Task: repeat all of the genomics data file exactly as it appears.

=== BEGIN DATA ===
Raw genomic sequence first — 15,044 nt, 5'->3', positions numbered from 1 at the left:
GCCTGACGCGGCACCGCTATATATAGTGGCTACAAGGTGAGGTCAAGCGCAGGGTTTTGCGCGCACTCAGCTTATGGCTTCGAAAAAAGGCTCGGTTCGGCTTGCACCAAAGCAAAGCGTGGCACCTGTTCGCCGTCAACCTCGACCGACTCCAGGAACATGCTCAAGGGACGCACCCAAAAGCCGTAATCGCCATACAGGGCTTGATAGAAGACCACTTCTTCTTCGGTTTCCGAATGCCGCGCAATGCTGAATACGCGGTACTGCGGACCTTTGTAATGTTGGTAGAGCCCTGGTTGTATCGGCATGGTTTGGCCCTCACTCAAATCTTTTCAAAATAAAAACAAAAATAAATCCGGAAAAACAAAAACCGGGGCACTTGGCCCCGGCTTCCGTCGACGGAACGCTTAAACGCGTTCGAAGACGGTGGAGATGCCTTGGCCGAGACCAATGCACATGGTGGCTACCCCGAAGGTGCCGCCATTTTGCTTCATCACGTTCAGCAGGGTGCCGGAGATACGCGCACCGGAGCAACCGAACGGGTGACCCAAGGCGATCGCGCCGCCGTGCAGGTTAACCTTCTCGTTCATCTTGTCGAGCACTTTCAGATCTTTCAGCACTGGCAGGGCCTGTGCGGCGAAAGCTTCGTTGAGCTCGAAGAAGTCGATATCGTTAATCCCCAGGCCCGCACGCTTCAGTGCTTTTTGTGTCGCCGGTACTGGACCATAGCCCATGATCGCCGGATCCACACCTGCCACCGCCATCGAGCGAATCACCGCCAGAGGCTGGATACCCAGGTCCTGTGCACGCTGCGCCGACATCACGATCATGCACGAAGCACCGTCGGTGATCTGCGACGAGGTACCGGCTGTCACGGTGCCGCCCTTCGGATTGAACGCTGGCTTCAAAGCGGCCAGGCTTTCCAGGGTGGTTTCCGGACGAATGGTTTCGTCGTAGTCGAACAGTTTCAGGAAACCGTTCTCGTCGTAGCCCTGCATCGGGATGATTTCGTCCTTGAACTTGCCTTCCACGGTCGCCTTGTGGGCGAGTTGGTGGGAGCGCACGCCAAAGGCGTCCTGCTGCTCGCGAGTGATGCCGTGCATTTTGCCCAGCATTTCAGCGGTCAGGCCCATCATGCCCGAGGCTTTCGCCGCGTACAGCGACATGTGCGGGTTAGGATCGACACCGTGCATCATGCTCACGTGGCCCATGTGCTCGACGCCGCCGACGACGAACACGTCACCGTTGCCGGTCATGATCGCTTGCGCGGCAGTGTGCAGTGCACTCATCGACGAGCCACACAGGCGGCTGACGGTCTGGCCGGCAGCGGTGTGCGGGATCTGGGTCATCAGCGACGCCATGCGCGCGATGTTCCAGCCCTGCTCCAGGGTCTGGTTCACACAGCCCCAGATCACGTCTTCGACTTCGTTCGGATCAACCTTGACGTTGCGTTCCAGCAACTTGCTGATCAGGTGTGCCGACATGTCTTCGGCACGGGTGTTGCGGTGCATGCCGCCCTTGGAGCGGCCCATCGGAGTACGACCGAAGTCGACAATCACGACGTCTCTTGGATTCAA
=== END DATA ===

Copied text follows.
Raw genomic sequence first — 15,044 nt, 5'->3', positions numbered from 1 at the left:
GCCTGACGCGGCACCGCTATATATAGTGGCTACAAGGTGAGGTCAAGCGCAGGGTTTTGCGCGCACTCAGCTTATGGCTTCGAAAAAAGGCTCGGTTCGGCTTGCACCAAAGCAAAGCGTGGCACCTGTTCGCCGTCAACCTCGACCGACTCCAGGAACATGCTCAAGGGACGCACCCAAAAGCCGTAATCGCCATACAGGGCTTGATAGAAGACCACTTCTTCTTCGGTTTCCGAATGCCGCGCAATGCTGAATACGCGGTACTGCGGACCTTTGTAATGTTGGTAGAGCCCTGGTTGTATCGGCATGGTTTGGCCCTCACTCAAATCTTTTCAAAATAAAAACAAAAATAAATCCGGAAAAACAAAAACCGGGGCACTTGGCCCCGGCTTCCGTCGACGGAACGCTTAAACGCGTTCGAAGACGGTGGAGATGCCTTGGCCGAGACCAATGCACATGGTGGCTACCCCGAAGGTGCCGCCATTTTGCTTCATCACGTTCAGCAGGGTGCCGGAGATACGCGCACCGGAGCAACCGAACGGGTGACCCAAGGCGATCGCGCCGCCGTGCAGGTTAACCTTCTCGTTCATCTTGTCGAGCACTTTCAGATCTTTCAGCACTGGCAGGGCCTGTGCGGCGAAAGCTTCGTTGAGCTCGAAGAAGTCGATATCGTTAATCCCCAGGCCCGCACGCTTCAGTGCTTTTTGTGTCGCCGGTACTGGACCATAGCCCATGATCGCCGGATCCACACCTGCCACCGCCATCGAGCGAATCACCGCCAGAGGCTGGATACCCAGGTCCTGTGCACGCTGCGCCGACATCACGATCATGCACGAAGCACCGTCGGTGATCTGCGACGAGGTACCGGCTGTCACGGTGCCGCCCTTCGGATTGAACGCTGGCTTCAAAGCGGCCAGGCTTTCCAGGGTGGTTTCCGGACGAATGGTTTCGTCGTAGTCGAACAGTTTCAGGAAACCGTTCTCGTCGTAGCCCTGCATCGGGATGATTTCGTCCTTGAACTTGCCTTCCACGGTCGCCTTGTGGGCGAGTTGGTGGGAGCGCACGCCAAAGGCGTCCTGCTGCTCGCGAGTGATGCCGTGCATTTTGCCCAGCATTTCAGCGGTCAGGCCCATCATGCCCGAGGCTTTCGCCGCGTACAGCGACATGTGCGGGTTAGGATCGACACCGTGCATCATGCTCACGTGGCCCATGTGCTCGACGCCGCCGACGACGAACACGTCACCGTTGCCGGTCATGATCGCTTGCGCGGCAGTGTGCAGTGCACTCATCGACGAGCCACACAGGCGGCTGACGGTCTGGCCGGCAGCGGTGTGCGGGATCTGGGTCATCAGCGACGCCATGCGCGCGATGTTCCAGCCCTGCTCCAGGGTCTGGTTCACACAGCCCCAGATCACGTCTTCGACTTCGTTCGGATCAACCTTGACGTTGCGTTCCAGCAACTTGCTGATCAGGTGTGCCGACATGTCTTCGGCACGGGTGTTGCGGTGCATGCCGCCCTTGGAGCGGCCCATCGGAGTACGACCGAAGTCGACAATCACGACGTCTCTTGGATTCAA